Strata-gee.com heard this week from multiple sources that Core Brands had completed the analysis phase of its sales force consolidation, and was now executing the termination of the losing reps – and the reassigning of brands to the winning reps. Core Brands, a division of Nortek, Inc., had announced the downsizing process in a conference call with their entire sale representative network on April 19th – laying out a process for which the desired result was to create a smaller network of fewer authorized sales representative companies presenting most, if not all, of the company’s ten brands.
But there is some question as to how successful the process was, given continuing multi-rep territories…
The sales force restructuring process was not a surprise and many had been anticipating the company making just such a move in the wake of the overall consolidation taking place within the company for more than a year now. Still, many reps were dreading the potential outcome and questioning the wisdom of terminating – in some cases – long-term reps only to reassign their lines to other reps who are either unfamiliar with that line – or maybe had even been a previous competitor to that line.
But even aside from that issue, the idea of consolidating ten brands to one rep firm, as we noted in our previous post, presents unique challenges and we were skeptical as to whether the company could completely address the multitude of issues the concept caused. From the calls we’ve received from the field, the controversy of this plan has not been completely addressed.
Frothing in the marketplace…
Much like when the company originally consolidated Niles, Xantech, and Elan back in 2011 into the AVC Group – including merging three rep sales forces into one – there is a lot of frothing taking place in the marketplace. Inevitably, no matter what process Core Brands pursued, there were going to be winners and losers.
Once again, for many reps, this is their worst nightmare realized – losing one or more lines that they (in some cases) pioneered and built in their marketplaces…only to lose them now. Of course, on the other side of the equation, there are many firms happily being authorized to represent one or more new brands – filling out their bags and giving them a little more leverage with their dealer base.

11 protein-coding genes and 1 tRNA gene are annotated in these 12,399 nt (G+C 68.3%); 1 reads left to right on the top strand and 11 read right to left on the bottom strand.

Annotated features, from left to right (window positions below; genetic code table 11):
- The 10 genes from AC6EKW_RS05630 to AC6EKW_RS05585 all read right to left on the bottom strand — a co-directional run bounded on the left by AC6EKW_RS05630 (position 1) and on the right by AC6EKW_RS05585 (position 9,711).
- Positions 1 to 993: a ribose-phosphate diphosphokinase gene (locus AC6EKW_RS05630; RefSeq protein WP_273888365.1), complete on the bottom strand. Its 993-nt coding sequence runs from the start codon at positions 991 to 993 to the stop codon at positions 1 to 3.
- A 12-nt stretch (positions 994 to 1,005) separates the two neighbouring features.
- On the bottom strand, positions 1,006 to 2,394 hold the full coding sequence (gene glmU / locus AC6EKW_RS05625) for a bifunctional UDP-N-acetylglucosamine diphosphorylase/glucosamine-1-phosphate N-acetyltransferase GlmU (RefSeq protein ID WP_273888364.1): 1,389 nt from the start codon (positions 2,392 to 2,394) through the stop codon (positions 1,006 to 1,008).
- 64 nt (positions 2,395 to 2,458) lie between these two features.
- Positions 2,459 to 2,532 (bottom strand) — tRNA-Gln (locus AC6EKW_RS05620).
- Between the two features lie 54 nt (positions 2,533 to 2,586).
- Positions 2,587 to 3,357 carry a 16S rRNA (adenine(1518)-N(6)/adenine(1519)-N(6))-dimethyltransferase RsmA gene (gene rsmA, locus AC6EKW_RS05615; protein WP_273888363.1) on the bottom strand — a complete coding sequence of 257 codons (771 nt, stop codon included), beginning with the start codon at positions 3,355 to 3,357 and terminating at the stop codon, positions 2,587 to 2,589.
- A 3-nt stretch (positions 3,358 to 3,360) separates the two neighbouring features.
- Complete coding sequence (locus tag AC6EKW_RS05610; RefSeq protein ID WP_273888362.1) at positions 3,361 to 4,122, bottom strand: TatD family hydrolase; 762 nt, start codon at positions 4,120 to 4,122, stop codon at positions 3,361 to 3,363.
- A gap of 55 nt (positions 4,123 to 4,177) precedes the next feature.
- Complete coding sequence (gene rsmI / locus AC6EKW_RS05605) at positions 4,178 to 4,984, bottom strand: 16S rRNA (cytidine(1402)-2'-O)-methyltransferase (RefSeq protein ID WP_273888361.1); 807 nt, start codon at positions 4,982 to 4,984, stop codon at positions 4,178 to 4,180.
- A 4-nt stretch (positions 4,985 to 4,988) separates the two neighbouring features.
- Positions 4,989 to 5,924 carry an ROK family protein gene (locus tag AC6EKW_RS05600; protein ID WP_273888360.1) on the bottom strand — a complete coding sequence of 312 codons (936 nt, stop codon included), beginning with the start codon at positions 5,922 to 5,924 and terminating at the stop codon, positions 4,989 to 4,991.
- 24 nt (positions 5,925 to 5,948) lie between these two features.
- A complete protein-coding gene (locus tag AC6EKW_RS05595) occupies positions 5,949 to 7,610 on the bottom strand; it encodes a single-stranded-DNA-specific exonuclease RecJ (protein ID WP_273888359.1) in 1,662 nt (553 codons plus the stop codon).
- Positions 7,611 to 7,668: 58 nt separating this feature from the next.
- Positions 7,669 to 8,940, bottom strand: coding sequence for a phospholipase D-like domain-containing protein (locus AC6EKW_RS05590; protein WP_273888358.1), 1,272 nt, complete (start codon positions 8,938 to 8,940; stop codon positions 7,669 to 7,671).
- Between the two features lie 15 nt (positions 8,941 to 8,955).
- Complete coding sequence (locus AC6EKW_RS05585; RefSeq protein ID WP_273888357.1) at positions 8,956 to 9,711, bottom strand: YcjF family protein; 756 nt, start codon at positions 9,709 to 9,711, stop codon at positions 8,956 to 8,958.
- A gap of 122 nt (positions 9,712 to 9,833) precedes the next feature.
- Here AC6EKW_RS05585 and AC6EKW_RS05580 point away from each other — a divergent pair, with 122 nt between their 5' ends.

Fraught with challenges…
The process was fraught with challenges. On paper, it makes sense to have one fully empowered representative to sell and support ten brands. But it takes a pretty major firm to be able to support that many lines. In many cases, rep firms pitching the company had to agree to add staff and facilities in order to be able to take on such a task.
And then there is what the company euphemistically calls the “conflict of interest” issue – better known to reps as line conflicts. Many of the various Core Brand reps had filled in their assortments with lines competitive to the Core Brands lines they weren’t representing. In some cases, these were strong lines offering big commission checks – and, perhaps meaningfully, less reliance on only one supplier.
This reality was not lost on many of the reps that, as one told me, to align his company almost exclusively around one vendor (Core Brands) but still have only a 30-day contract, meant living constantly on the edge of destruction. Run afoul of this one supplier – and you’re not just hurt financially – you’re dead.
As the notifications went out to the field this week, we heard from both sides – the losers licking their wounds, and the winners. However, the winners were surprisingly circumspect. We saw no overt examples of “spiking the ball.”
Steady as she goes…
We contacted the company to get a response and spoke once again with Senior Vice President of Marketing Paul Starkey who confidently told us that the process has concluded roughly in line with their expectations.